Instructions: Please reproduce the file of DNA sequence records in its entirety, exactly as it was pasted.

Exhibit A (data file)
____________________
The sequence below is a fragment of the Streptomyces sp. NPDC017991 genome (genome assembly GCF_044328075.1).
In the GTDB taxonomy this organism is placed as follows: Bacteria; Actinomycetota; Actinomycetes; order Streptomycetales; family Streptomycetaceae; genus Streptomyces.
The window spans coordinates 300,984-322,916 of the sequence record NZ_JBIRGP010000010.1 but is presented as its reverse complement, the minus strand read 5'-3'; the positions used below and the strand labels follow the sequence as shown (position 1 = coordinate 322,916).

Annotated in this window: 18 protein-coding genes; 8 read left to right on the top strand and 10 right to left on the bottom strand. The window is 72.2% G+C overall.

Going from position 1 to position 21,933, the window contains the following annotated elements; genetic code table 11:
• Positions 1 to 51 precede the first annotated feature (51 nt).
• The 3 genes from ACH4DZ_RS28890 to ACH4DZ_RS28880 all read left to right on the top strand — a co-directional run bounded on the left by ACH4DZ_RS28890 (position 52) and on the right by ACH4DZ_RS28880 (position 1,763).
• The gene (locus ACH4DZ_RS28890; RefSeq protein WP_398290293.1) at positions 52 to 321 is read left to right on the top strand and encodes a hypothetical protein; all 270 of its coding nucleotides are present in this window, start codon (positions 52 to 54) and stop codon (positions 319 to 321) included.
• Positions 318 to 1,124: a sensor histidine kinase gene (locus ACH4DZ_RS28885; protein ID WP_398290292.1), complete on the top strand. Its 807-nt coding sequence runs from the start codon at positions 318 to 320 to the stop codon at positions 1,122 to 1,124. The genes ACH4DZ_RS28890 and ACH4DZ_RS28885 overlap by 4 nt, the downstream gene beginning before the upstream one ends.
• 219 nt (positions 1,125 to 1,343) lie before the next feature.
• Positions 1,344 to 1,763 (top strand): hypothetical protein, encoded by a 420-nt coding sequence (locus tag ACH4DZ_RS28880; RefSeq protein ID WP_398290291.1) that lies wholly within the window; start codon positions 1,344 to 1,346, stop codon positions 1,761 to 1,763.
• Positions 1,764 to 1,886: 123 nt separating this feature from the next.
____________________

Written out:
The sequence below is a fragment of the Streptomyces sp. NPDC017991 genome (genome assembly GCF_044328075.1).
In the GTDB taxonomy this organism is placed as follows: Bacteria; Actinomycetota; Actinomycetes; order Streptomycetales; family Streptomycetaceae; genus Streptomyces.
The window spans coordinates 300,984-322,916 of the sequence record NZ_JBIRGP010000010.1 but is presented as its reverse complement, the minus strand read 5'-3'; the positions used below and the strand labels follow the sequence as shown (position 1 = coordinate 322,916).

Annotated in this window: 18 protein-coding genes; 8 read left to right on the top strand and 10 right to left on the bottom strand. The window is 72.2% G+C overall.

Going from position 1 to position 21,933, the window contains the following annotated elements; genetic code table 11:
• Positions 1 to 51 precede the first annotated feature (51 nt).
• The 3 genes from ACH4DZ_RS28890 to ACH4DZ_RS28880 all read left to right on the top strand — a co-directional run bounded on the left by ACH4DZ_RS28890 (position 52) and on the right by ACH4DZ_RS28880 (position 1,763).
• The gene (locus ACH4DZ_RS28890; RefSeq protein WP_398290293.1) at positions 52 to 321 is read left to right on the top strand and encodes a hypothetical protein; all 270 of its coding nucleotides are present in this window, start codon (positions 52 to 54) and stop codon (positions 319 to 321) included.
• Positions 318 to 1,124: a sensor histidine kinase gene (locus ACH4DZ_RS28885; protein ID WP_398290292.1), complete on the top strand. Its 807-nt coding sequence runs from the start codon at positions 318 to 320 to the stop codon at positions 1,122 to 1,124. The genes ACH4DZ_RS28890 and ACH4DZ_RS28885 overlap by 4 nt, the downstream gene beginning before the upstream one ends.
• 219 nt (positions 1,125 to 1,343) lie before the next feature.
• Positions 1,344 to 1,763 (top strand): hypothetical protein, encoded by a 420-nt coding sequence (locus tag ACH4DZ_RS28880; RefSeq protein ID WP_398290291.1) that lies wholly within the window; start codon positions 1,344 to 1,346, stop codon positions 1,761 to 1,763.
• Positions 1,764 to 1,886: 123 nt separating this feature from the next.